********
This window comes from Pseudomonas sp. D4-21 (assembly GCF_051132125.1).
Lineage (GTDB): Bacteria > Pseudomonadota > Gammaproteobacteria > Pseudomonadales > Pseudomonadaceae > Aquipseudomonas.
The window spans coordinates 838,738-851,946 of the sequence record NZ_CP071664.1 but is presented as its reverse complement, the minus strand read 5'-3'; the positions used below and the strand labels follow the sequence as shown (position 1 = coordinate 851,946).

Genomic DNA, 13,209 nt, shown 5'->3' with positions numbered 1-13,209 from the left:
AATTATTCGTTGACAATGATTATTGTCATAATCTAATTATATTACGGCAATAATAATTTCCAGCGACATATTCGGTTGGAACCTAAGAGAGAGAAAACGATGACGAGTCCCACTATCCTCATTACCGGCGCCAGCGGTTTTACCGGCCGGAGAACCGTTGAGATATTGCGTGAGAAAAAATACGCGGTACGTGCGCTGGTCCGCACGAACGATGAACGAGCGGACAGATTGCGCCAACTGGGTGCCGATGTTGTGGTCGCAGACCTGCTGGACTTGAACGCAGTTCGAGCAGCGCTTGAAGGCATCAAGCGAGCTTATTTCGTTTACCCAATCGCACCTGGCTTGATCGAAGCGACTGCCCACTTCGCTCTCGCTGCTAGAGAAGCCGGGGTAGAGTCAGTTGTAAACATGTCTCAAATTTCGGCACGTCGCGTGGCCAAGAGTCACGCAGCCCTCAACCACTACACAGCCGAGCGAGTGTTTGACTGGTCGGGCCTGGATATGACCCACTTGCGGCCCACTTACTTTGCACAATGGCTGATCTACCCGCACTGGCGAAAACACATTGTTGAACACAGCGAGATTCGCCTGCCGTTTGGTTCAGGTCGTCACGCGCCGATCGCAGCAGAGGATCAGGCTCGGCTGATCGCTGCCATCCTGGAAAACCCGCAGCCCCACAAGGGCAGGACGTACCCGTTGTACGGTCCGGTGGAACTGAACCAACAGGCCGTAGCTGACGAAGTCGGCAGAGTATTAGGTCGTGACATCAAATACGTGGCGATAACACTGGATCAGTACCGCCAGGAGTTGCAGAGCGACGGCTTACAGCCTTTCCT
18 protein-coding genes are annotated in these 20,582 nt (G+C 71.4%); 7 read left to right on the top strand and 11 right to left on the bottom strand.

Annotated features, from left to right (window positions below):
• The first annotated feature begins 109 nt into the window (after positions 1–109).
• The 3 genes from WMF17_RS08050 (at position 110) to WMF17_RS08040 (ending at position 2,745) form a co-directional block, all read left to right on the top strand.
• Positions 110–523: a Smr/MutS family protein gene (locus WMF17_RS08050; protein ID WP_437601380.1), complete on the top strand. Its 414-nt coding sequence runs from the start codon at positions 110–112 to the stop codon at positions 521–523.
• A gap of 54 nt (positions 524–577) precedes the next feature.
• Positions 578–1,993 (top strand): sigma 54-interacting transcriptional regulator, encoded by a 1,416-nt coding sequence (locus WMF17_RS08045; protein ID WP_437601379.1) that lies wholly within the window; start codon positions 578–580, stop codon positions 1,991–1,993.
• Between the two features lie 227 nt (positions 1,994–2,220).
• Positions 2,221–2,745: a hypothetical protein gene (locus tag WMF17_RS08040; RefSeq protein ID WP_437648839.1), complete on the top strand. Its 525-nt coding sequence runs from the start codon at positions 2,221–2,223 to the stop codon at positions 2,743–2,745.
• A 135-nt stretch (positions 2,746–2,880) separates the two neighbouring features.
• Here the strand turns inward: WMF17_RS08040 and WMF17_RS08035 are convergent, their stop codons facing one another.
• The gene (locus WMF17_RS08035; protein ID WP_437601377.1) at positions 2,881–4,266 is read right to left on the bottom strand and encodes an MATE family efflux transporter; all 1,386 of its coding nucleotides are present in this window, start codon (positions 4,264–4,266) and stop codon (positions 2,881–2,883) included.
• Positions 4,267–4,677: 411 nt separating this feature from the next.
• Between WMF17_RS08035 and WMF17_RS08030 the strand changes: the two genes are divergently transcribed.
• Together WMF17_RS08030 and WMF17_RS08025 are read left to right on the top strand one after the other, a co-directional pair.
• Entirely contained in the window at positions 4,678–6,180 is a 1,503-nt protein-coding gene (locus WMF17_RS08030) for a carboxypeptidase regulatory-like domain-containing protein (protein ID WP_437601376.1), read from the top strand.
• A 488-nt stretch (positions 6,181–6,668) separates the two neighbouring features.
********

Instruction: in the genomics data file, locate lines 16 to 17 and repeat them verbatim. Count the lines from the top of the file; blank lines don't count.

• Here the strand turns inward: WMF17_RS08040 and WMF17_RS08035 are convergent, their stop codons facing one another.
• The gene (locus WMF17_RS08035; protein ID WP_437601377.1) at positions 2,881–4,266 is read right to left on the bottom strand and encodes an MATE family efflux transporter; all 1,386 of its coding nucleotides are present in this window, start codon (positions 4,264–4,266) and stop codon (positions 2,881–2,883) included.